Background: Alport syndrome is a combination of proteinuria, hematuria, and neurosensory high-frequency deafness. Bilateral anterior lenticonus may be a late sign. Diagnosis relies on characteristic electron microscopy changes of glomerular basement membranes in renal biopsy specimens. Patient: A 38-year-old man was seen for progressive visual acuity loss (20/400 OU; best-corrected visual acuity, 20/60 OD and 20/50 OS). Findings from slitlamp examination included bilateral anterior lenticonus and central posterior subcapsular cataract, documented using a modified Scheimpflug imaging system. Retinal pathology was not present. On detailed questioning, a history of microhematuria and proteinuria since childhood and progressive high frequency deafness for years were discovered. The family history was negative for nephropathies, deafness, or eye diseases. Cataract extraction rehabilitated the patient's vision. Results: Electron microscopy of a fragile capsulorhexis specimen showed typical thinned basal lamina with basement membrane disruptions. Conclusions: Anterior lenticonus is a rare bilateral progressive developmental anomaly. More than 90% of cases are associated with Alport syndrome. For diagnosis or Alport syndrome, the presence of 3 of 4 criteria is required: family history positive for Alport syndrome, progressive intra- auricular deafness, characteristic eye anomalies, and positive findings from glomerular ultrastructural examination. We believe that ultrastructural proof of anterior lenticonus may also be provided in the lens capsule.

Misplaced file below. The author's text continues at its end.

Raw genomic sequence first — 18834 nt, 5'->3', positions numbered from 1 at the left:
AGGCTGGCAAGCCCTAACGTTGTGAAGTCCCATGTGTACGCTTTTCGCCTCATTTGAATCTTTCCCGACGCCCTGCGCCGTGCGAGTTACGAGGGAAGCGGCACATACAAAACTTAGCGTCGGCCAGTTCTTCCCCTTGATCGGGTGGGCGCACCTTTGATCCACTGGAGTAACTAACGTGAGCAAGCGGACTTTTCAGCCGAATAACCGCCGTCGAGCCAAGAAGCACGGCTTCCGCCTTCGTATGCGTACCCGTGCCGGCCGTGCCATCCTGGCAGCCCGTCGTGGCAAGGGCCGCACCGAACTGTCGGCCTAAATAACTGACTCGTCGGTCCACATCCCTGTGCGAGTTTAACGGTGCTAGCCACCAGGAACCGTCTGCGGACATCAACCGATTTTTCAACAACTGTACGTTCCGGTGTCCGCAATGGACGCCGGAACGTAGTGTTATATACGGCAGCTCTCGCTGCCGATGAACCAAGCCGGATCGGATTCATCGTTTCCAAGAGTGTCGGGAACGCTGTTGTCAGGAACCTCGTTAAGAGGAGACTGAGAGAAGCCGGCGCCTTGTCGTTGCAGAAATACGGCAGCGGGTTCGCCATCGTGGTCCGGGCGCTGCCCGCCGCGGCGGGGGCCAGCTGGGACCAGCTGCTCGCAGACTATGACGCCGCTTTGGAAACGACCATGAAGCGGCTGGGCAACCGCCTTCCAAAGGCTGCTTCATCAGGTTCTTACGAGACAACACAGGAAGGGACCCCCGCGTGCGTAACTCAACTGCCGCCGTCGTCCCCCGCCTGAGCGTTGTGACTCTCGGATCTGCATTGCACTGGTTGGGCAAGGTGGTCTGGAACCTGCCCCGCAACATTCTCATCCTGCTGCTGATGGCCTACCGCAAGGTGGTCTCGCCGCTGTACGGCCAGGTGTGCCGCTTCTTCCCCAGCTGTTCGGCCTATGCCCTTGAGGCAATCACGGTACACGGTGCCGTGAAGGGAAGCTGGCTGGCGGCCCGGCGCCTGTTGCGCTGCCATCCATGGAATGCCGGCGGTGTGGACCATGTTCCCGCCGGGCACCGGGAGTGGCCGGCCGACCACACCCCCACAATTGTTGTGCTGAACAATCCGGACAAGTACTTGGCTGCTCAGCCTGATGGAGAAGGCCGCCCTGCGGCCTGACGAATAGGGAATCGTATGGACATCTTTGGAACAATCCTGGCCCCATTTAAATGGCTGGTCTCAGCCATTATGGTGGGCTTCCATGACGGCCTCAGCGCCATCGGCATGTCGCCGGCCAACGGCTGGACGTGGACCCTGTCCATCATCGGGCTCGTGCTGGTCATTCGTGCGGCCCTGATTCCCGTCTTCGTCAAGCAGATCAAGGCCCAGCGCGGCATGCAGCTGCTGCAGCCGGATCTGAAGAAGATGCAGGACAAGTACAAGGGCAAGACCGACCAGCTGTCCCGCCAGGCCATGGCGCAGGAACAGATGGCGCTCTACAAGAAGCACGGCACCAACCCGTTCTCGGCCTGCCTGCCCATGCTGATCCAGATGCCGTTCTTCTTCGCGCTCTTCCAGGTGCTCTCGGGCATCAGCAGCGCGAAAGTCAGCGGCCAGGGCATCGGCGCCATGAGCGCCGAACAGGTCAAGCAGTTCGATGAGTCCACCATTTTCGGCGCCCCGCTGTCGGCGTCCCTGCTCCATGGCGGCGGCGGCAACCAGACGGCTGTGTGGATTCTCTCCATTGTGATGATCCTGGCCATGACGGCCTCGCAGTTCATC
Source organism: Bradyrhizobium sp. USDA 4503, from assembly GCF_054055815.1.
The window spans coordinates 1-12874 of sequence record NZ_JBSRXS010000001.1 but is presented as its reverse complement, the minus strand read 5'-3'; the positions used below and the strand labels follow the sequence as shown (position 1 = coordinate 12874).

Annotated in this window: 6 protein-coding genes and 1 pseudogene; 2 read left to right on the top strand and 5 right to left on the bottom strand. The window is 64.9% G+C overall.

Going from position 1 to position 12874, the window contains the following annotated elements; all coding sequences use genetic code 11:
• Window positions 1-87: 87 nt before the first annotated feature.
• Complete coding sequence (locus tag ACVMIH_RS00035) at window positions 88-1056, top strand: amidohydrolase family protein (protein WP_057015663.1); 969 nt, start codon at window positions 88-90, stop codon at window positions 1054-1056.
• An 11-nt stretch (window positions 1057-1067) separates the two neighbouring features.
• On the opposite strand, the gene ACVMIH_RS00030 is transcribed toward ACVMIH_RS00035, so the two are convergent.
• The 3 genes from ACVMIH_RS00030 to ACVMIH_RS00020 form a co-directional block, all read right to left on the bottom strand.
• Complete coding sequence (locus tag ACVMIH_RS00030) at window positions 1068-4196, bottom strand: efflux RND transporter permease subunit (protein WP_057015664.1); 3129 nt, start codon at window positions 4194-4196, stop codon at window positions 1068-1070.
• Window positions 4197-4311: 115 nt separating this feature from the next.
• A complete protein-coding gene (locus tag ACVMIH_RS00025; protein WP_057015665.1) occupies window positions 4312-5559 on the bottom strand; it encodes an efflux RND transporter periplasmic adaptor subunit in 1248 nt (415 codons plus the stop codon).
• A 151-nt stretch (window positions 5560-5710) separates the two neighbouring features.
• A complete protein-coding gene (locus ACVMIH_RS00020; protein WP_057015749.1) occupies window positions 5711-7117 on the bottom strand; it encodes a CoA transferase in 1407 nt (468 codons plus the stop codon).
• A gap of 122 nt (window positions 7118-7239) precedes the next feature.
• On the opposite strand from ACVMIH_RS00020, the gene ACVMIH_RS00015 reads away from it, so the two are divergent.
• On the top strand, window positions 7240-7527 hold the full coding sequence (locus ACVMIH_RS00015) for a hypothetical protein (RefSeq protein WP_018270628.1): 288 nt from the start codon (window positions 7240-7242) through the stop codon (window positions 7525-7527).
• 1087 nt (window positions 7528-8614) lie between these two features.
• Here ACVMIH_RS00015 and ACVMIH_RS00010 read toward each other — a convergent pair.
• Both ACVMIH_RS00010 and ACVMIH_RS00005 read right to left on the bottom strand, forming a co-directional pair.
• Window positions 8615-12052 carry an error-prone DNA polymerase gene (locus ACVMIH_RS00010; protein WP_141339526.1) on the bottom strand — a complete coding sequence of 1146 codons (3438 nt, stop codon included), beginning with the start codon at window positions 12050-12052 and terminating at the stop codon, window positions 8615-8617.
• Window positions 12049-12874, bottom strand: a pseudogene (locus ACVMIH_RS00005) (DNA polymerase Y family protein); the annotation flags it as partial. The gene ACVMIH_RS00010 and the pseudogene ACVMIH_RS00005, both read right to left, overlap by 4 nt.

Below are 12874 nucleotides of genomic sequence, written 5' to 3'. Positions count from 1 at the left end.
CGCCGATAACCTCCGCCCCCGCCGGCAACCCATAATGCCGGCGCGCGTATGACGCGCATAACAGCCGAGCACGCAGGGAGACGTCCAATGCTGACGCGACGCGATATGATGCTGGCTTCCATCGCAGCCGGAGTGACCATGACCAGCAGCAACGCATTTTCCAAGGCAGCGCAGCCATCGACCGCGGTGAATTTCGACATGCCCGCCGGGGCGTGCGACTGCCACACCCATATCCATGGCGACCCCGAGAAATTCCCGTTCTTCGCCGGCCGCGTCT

|Original language||English (US)|
|Number of pages||3|
|Journal||Archives of ophthalmology|
|State||Published - Jul 1 2000|
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